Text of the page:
That evening, after we got back to the apartment, my brother and I went down to the beach and splashed around in the water, while others looked at us like we were lunatics for braving the cold Atlantic sea on an overcast night. Then we decided to dry off and head up to the arcade in Salthill where we just about managed to earn enough tickets to win a ridiculous stuffed flower toy for our mother. When we returned to the apartment, we presented the prize to Mammy (who was somewhat underwhelmed) and spent the rest of the night watching movies together.

Upon waking the next day, we found a Galway that was so sunny, it looked like the Mediterranean. The sky was perfectly clear and the water was bluer than I've ever seen in Ireland before. Of course, it happened to be the day we were headed home but we made the most of it: we had brunch by the sea, walked along the beach and then drove out to the village of Spiddal and had a wander around the craft centre there. And then, as if proof were needed, my being spoiled was made especially apparent when Dad drove me all the way back to my apartment in Dublin.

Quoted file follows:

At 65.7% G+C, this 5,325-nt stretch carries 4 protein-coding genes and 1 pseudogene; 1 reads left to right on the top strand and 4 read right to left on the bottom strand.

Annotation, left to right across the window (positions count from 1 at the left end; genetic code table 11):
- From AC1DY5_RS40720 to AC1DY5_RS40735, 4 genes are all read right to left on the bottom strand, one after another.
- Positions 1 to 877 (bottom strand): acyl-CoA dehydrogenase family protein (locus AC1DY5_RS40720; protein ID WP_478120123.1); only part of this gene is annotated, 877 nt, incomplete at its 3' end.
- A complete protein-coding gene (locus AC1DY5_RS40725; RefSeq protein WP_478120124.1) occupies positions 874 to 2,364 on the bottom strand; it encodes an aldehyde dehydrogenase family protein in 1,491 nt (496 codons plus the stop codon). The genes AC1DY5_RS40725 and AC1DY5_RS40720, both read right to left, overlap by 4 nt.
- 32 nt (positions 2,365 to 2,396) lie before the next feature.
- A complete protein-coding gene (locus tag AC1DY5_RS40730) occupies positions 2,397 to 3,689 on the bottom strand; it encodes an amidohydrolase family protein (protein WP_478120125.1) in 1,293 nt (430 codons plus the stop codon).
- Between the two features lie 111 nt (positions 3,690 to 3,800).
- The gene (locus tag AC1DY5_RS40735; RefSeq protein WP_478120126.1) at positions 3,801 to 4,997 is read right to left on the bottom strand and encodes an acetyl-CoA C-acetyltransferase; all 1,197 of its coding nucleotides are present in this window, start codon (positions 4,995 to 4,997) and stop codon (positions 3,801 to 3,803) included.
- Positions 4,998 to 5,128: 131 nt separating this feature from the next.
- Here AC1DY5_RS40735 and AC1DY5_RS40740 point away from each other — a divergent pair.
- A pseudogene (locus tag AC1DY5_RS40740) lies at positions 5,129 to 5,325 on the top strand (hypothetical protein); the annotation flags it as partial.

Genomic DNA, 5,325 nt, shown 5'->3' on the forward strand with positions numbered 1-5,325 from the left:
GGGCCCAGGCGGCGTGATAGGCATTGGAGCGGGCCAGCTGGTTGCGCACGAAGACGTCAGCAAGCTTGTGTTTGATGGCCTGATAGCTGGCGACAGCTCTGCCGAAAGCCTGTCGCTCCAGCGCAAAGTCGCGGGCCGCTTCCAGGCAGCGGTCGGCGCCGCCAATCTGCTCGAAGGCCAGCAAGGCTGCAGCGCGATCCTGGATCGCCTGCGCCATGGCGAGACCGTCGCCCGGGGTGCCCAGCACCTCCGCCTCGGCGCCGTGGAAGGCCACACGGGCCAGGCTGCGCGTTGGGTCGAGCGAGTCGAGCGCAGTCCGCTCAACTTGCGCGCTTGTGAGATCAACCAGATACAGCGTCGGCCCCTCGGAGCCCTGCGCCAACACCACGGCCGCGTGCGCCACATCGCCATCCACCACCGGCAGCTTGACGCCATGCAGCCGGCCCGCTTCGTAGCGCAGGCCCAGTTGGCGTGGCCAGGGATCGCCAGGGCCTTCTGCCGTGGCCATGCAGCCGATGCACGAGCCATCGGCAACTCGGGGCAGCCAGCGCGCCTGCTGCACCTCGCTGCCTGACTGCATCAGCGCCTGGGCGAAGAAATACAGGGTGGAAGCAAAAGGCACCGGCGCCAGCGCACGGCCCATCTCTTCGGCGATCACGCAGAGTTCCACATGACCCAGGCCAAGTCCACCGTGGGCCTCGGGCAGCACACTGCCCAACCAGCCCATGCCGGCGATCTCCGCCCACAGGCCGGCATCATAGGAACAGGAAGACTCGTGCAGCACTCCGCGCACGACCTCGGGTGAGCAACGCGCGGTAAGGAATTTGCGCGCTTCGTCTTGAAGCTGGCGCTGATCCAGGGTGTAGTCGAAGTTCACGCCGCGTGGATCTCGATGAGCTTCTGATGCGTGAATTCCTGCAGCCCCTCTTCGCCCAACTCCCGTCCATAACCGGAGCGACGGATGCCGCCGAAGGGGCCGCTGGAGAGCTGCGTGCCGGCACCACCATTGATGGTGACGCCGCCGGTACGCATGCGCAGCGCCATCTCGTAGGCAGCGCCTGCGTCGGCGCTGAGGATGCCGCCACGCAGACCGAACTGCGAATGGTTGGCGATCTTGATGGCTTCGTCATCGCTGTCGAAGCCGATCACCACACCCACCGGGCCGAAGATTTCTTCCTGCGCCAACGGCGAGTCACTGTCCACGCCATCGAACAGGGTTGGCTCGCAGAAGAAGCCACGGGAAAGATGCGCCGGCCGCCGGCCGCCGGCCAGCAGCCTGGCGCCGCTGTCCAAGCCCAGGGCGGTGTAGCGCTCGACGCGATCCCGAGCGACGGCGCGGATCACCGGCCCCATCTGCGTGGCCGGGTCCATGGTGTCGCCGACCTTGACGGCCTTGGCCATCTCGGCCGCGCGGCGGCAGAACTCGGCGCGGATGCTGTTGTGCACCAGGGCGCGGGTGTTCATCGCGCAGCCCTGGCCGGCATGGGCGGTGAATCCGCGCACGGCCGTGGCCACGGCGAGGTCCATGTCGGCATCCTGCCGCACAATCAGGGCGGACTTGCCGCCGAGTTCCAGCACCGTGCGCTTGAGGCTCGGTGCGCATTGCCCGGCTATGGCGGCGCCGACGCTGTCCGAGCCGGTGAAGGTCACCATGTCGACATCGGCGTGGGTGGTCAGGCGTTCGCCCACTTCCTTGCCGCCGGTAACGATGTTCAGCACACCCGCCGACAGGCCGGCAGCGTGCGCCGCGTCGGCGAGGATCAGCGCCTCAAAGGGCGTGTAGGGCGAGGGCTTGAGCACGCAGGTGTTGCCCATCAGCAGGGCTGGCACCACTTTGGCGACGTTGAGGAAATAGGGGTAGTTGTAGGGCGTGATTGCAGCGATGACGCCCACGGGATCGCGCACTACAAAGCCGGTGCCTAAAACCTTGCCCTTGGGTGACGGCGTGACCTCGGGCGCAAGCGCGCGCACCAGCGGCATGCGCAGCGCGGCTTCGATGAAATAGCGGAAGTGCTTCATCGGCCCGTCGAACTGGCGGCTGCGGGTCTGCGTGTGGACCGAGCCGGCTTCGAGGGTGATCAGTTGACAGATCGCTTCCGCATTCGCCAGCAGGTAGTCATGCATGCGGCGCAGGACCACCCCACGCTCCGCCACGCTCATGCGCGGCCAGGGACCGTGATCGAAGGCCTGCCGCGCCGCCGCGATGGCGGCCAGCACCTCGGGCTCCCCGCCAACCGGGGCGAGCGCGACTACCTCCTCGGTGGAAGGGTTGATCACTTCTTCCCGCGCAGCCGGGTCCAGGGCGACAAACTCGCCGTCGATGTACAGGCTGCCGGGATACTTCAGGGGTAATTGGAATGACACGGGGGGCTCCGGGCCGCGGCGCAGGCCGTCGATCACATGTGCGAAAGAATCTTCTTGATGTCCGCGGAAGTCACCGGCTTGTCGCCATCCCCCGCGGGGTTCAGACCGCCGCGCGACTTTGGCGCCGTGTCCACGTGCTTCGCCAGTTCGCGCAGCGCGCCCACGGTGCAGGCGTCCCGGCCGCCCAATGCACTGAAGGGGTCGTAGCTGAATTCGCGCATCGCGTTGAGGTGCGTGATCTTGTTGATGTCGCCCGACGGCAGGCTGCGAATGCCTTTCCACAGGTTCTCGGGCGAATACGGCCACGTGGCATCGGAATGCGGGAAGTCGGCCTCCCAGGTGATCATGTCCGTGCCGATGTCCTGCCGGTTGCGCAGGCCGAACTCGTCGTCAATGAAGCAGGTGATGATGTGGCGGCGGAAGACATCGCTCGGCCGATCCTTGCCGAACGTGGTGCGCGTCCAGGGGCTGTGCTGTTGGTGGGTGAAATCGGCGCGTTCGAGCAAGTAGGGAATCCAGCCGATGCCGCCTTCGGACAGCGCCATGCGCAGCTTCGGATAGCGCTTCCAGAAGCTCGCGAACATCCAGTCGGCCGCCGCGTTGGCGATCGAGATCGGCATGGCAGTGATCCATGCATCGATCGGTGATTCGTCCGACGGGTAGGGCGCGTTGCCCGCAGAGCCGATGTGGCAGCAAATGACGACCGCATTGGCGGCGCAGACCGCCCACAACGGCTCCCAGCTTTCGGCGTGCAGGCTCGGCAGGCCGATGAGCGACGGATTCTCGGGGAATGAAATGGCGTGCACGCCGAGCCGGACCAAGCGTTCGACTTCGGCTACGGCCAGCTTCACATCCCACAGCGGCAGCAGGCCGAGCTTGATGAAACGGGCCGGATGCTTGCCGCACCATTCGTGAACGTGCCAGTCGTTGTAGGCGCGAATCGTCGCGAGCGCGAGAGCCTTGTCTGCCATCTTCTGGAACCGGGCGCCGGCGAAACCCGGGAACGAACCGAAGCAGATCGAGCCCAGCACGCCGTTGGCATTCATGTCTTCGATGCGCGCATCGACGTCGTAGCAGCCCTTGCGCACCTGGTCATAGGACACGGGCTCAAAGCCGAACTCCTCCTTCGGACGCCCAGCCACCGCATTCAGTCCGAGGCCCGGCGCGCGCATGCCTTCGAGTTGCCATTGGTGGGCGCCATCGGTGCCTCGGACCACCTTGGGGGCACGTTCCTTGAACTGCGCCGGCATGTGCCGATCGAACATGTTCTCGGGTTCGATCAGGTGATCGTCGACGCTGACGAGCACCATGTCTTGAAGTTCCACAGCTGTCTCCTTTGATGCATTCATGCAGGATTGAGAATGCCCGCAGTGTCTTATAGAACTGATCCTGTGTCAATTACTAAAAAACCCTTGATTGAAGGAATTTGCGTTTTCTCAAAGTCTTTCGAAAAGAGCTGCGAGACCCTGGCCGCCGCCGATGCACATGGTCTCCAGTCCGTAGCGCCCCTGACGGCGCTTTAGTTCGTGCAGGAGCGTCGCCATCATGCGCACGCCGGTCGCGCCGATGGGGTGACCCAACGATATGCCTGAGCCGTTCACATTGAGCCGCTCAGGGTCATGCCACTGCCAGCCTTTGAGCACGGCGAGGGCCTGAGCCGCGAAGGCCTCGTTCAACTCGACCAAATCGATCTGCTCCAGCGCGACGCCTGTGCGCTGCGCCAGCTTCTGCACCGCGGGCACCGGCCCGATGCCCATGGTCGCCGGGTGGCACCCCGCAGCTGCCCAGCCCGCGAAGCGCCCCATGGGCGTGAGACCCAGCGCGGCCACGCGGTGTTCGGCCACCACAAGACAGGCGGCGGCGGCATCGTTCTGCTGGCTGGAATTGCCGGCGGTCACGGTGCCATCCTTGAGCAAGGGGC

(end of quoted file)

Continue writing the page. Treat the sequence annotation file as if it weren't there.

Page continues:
The whole trip was very short but incredibly sweet and I got to spend a lot of quality time with my baby brother, which I don't get a lot of in my life anymore. And, of course, I'm eternally in love with Galway and jump at the chance to visit whenever I can.






















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Monday, 24 October 2016

BEAUTY AROUND THE WORLD: Cutest Makeup Ever? - Thai Makeup & Skincare Haul

My sister spent a month in Thailand this summer and when she asked what I would like for her to bring back to me, I immediately remembered the series that I had planned a long time ago. I wanted to try more beauty products from around the globe that I might not have heard of before or that are less well-known.